#SWAAYthenarrative

Women, Whiskey and A Side of Equality

4 min read
Culture

When I decided to pursue a career in whiskey, I knew it might be an uphill battle. The spirits industry has a competitive edge and being a female in a male dominated space, I knew I needed to be ready to take on the competition. I never set out to be the first female ambassador for The Macallan Single Malt Scotch, but as I pursued my career with unrelenting passion and knowledge, I was able to land my dream job in 2016.

Today, one of the biggest challenges I face in my role is changing the fundamental stereotypes in society that have developed overtime and are now ingrained in our culture. For many years, whiskey advertising was solely targeted towards a male audience and it was widely assumed that men were at the forefront of whiskey drinkers. However, throughout my career this has steadily changed as more women have expressed their curiosity and interest in whiskey.

Not only are more women entering the spirits industry professionally, but there is also a rise in female whiskey drinkers. This is supported by female led groups like Women Who Whisky and Women of the Vine that break down barriers within the male dominated alcohol industry.

Today, one of the biggest challenges I face in my role is changing the fundamental stereotypes in society that have developed overtime and are now ingrained in our culture.

As the number of female led whiskey brands grow, it gives women the chance to learn and develop their passion within a like-minded community which then paves the way for women to pursue a career within this category.

My own journey started in 2006, when I moved from London, England to Louisville, KY. As the birthplace of bourbon, it was hard not to embrace the Kentucky's indigenous brown spirit and the culture established around it. I learned to drink and appreciate whiskey in a society where it was almost rude not to. Thanks, Kentucky.

As my passion grew, I became fascinated with the history, heritage and tradition and was eager to learn more. Originally born in Scotland, my family has a deep-rooted love for Scotch so it wasn't long before I discovered and fell in love with the amber nectar of my homeland.

When entering the industry I was inspired to see so many strong, intelligent women leading the way. Today, I am proud to say I am part of this movement to revolutionize the industry, by making whiskey more accessible to women and by empowering them with the knowledge and confidence to push back on antiquated stereotypes. It's exciting to see the culture of whiskey changing before my eyes. Throughout my time in this business, I have continued to see more women who have never tried whisky before attending events as they are eager to learn more and experience whiskey in a new way.

As the number of female led whiskey brands grow, it gives women the chance to learn and develop their passion within a like-minded community which then paves the way for women to pursue a career within this category.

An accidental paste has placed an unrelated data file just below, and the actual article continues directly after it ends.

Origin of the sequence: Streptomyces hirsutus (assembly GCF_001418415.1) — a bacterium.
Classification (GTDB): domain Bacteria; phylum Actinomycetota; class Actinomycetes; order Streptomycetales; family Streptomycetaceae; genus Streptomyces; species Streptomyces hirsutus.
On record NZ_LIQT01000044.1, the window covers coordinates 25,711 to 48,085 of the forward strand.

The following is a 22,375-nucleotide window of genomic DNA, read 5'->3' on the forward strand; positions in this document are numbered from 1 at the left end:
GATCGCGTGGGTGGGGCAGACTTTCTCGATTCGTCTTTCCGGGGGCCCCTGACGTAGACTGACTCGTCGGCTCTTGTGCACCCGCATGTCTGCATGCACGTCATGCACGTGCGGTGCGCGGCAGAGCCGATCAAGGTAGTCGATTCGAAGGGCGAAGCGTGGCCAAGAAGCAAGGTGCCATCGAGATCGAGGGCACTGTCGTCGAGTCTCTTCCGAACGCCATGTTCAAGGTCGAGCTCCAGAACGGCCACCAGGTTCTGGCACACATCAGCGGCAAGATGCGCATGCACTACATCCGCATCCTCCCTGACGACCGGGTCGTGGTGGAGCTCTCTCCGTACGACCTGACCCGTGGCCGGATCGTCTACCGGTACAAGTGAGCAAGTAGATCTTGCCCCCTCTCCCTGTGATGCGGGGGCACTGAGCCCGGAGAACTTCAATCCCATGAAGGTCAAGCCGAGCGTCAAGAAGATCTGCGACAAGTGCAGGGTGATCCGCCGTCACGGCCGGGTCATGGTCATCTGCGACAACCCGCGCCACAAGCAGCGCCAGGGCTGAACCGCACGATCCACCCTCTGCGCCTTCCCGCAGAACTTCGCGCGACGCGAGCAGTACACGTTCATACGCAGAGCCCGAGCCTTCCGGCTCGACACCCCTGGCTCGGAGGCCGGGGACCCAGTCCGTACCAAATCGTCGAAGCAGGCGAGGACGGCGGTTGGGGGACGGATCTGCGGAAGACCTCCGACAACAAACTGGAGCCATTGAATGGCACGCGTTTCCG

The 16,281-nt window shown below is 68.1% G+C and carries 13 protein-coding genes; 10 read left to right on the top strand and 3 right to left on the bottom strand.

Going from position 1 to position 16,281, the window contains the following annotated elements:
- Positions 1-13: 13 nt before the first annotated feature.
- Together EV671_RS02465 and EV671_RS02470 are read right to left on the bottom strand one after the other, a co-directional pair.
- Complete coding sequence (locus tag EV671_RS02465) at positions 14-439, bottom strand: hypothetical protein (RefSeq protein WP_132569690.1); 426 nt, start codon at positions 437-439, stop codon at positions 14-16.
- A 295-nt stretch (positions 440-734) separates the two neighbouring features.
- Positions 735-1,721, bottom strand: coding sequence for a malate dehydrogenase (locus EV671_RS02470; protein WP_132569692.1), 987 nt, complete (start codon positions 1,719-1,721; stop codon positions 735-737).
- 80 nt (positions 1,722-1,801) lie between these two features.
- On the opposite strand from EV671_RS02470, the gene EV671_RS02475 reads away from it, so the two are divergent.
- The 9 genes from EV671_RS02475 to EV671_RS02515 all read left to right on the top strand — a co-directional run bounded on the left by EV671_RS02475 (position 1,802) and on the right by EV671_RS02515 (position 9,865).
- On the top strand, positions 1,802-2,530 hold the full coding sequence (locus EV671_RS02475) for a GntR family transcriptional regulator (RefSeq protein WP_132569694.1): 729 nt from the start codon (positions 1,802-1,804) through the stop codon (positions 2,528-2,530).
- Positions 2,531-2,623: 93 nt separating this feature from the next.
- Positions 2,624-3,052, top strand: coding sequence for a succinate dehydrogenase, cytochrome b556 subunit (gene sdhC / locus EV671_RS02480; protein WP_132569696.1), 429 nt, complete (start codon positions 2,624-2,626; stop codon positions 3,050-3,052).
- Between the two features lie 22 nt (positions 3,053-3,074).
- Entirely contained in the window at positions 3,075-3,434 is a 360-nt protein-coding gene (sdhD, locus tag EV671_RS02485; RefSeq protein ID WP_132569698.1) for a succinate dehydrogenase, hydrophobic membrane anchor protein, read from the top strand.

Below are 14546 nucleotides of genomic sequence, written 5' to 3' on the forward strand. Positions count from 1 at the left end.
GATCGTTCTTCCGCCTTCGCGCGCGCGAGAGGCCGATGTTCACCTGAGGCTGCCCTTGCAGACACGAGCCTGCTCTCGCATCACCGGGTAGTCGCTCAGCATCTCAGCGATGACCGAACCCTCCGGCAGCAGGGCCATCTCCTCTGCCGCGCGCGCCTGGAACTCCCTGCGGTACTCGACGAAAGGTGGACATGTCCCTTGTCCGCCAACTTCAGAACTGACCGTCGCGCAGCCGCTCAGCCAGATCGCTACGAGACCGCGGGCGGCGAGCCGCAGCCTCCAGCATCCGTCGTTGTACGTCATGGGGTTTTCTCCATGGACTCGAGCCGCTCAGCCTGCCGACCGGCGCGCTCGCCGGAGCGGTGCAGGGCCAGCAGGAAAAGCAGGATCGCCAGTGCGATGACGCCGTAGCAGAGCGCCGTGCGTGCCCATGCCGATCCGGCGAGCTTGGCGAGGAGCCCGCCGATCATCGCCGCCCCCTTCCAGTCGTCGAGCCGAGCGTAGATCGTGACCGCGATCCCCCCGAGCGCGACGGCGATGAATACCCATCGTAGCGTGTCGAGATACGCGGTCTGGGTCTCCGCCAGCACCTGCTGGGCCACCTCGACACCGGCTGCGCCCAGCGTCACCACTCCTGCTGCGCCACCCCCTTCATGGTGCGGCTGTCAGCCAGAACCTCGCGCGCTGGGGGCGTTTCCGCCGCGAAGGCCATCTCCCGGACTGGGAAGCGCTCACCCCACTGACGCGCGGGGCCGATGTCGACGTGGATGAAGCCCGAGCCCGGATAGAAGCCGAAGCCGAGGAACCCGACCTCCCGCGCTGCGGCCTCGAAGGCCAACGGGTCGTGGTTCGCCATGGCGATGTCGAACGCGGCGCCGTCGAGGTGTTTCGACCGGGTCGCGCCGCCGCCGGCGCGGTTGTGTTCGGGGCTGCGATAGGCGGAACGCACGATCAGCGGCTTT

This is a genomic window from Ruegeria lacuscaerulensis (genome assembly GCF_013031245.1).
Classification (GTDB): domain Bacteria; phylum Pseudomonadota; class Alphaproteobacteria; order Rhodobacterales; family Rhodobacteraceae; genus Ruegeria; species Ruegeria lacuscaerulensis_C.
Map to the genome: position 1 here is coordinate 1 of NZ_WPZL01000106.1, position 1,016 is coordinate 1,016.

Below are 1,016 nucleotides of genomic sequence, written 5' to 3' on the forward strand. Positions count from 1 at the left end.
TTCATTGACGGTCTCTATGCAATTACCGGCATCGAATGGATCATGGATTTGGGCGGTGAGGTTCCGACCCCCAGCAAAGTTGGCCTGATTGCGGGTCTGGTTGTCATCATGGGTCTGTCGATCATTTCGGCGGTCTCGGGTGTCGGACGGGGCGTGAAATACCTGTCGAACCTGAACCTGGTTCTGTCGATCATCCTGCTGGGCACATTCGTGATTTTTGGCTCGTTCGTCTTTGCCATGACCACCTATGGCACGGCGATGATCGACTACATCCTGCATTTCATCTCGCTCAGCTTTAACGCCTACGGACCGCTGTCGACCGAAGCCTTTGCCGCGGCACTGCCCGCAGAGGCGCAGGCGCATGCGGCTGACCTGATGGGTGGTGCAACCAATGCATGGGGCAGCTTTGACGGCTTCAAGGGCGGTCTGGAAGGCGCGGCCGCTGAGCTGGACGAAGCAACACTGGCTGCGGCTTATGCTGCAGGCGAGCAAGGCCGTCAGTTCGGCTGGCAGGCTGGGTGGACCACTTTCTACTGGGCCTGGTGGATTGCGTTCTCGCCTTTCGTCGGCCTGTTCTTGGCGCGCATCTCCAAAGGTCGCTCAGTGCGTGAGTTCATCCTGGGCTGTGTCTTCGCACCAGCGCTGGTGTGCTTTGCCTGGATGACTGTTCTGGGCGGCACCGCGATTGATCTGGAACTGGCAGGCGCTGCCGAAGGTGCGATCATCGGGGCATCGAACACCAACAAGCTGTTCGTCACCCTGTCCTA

The stereotype that women are less informed about whiskey than men is, surprisingly, still an obstacle that I continue to battle. When I first began working in the whiskey world, it was immediately apparent that I had to work harder to prove myself. I wanted to be an expert, which meant dedicating myself to absorbing every bit of information I could. I started with learning how to differentiate one whiskey expression from another using the color, tasting notes and smell. I researched what made each whiskey truly unique - where they matured their whiskey? How they matured it? What was the process? What was the difference between a whiskey that matured in sherry casks versus American bourbon casks? The more I learned, the more my confidence grew. The stories behind the whiskey and process of how the spirit is made is truly magical, but it wasn't until I started working in the industry that I could really see the craft, dedication and relentless obsession to quality that goes into creating the most admired Single Malt Scotch Whisky in the world.

Through my role I'm able to share a depth of knowledge that will help educate both men and women while dispelling the notion of whisky being "a man's drink" and that is something I really enjoy.

Recruiting new consumers into the whiskey category, particularly women, comes with its own challenges, not because they're intimidated by whisky, but because they're also intimidated by men who tell them they don't know what they're doing.

One strategy I love that makes whiskey more approachable is to pair it with something familiar. Most people don't know this, but whiskey actually pairs better with cheese than wine does. This takes a well-known occasion - wine and cheese - and puts a whiskey spin on it.

Whiskey and cheese works so well because whiskey has a higher alcohol content than wine, which allows for the rich characteristics of the spirit to bring out the bold flavors of the cheese. Flavor profiles that often get overlooked when pairing with wine or beer, shine through when paired with whiskey. And it's simple! Anyone could set this up at home for a gathering. It's also subjective, so you don't have to be an expert to pick your favorite pairs.

Through my role I'm able to share a depth of knowledge that will help educate both men and women while dispelling the notion of whisky being "a man's drink" and that is something I really enjoy.